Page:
The Monk Auxentius, by origin a Syrian, served at the court of the emperor Theodosius the Younger (418-450). He was known as a virtuous, learned, and wise man, and he was moreover a friend of many of the pious men of his era.
Distressed by worldly vanity, Saint Auxentius accepted the dignity of presbyter, and then received monastic tonsure. Setting off after this to Bithynia, he found a solitary place on Mount Oxus, not far from Chalcedon, and there he began the life of a hermit. (This mountain was afterwards called Auxentian). The place of the saint’s efforts was stumbled upon by shepherds, seeking after lost sheep. They spread the news about him, and people began to come to him for healing. With the Name of God, Saint Auxentius healed many of the sick and the infirm.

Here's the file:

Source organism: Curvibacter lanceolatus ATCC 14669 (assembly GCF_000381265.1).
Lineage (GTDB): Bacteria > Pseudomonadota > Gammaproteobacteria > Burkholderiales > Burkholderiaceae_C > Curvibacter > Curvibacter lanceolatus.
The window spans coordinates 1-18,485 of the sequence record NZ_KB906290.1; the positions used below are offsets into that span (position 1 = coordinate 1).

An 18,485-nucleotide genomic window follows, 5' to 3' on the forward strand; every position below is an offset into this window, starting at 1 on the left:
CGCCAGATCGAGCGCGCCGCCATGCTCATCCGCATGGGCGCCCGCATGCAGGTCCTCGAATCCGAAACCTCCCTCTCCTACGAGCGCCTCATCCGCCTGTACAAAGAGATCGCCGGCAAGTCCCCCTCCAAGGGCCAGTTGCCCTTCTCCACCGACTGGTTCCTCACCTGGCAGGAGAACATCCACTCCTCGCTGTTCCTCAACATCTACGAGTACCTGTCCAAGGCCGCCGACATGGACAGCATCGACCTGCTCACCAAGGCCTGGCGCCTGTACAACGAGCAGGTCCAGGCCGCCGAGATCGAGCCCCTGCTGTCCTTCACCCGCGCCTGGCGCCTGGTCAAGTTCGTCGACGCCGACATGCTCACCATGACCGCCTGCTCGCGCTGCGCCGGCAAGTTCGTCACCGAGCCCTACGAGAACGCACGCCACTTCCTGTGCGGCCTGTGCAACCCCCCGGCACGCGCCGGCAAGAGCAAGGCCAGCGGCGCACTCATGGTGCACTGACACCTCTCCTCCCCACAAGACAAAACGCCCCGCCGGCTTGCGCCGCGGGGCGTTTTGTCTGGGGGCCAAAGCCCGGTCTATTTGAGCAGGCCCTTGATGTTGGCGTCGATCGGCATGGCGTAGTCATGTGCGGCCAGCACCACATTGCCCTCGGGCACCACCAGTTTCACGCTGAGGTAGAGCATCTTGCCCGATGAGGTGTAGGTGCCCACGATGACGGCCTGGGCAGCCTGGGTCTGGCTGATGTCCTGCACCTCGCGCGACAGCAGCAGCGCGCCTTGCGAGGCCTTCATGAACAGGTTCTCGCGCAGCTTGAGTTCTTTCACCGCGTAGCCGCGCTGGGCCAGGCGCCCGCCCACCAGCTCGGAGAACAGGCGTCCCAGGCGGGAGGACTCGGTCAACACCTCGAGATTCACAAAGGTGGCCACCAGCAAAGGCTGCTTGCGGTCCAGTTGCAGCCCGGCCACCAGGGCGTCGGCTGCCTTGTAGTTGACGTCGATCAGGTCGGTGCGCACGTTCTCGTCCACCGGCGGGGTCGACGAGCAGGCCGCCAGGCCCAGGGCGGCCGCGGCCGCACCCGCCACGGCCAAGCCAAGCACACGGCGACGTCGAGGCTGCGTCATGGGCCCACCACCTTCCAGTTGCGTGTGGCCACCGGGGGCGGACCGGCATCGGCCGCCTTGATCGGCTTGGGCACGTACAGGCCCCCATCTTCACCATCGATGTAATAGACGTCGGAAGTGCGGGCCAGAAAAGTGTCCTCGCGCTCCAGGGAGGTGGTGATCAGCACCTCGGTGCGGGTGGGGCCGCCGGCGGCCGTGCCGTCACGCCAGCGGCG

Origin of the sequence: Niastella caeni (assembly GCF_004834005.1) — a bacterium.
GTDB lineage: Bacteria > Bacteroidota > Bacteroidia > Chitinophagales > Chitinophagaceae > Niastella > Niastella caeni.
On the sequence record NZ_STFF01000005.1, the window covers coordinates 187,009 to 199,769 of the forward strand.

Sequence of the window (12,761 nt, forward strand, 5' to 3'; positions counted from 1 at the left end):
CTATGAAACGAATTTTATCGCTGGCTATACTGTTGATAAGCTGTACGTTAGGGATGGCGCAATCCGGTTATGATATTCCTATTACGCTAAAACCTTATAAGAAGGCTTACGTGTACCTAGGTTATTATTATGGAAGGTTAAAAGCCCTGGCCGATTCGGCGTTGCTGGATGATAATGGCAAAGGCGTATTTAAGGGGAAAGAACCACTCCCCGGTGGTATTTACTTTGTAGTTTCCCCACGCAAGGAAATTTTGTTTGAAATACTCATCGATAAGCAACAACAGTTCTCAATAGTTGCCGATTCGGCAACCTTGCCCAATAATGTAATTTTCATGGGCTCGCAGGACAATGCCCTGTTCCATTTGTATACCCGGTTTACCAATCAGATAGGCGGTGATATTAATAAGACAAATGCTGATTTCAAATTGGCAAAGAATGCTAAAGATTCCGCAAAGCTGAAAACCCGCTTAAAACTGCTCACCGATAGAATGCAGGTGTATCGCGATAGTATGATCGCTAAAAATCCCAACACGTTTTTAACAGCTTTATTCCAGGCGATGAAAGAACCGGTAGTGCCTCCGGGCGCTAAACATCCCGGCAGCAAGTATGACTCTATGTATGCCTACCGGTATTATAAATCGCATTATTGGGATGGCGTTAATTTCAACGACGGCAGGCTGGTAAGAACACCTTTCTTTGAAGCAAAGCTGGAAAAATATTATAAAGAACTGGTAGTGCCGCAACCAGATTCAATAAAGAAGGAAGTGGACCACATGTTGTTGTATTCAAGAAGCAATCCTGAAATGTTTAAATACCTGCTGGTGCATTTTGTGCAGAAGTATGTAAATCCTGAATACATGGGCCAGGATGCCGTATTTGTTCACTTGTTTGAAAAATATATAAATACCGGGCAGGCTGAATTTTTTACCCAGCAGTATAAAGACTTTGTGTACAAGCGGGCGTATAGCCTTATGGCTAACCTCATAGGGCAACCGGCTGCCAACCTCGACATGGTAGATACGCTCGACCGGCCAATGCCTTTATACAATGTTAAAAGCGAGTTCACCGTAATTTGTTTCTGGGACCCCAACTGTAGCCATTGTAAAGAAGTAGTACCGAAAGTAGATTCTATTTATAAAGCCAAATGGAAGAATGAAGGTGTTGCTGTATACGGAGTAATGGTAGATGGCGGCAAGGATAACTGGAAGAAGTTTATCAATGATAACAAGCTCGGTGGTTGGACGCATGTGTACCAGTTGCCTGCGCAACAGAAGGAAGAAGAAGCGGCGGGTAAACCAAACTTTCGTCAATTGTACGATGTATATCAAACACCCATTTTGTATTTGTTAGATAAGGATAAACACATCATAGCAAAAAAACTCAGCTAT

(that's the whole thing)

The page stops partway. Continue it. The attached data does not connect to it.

In the year 451 Saint Auxentius was invited to the Fourth Ecumenical Council at Chalcedon, where he became known as a denouncer of the Eutychian and Nestorian heresies. He was greatly familiar with Holy Scripture, and Saint Auxentius easily bested those opponents who entered into dispute with him. After the finish of the Council, Saint Auxentius returned again to his solitary cell on the mountain. By means of spiritual sight he saw the end of Saint Simeon the Pillar-Dweller (459), from over a great distance.
The Monk Auxentius himself died in about the year 470, leaving behind him disciples and many monasteries constructed in the Bithynian region.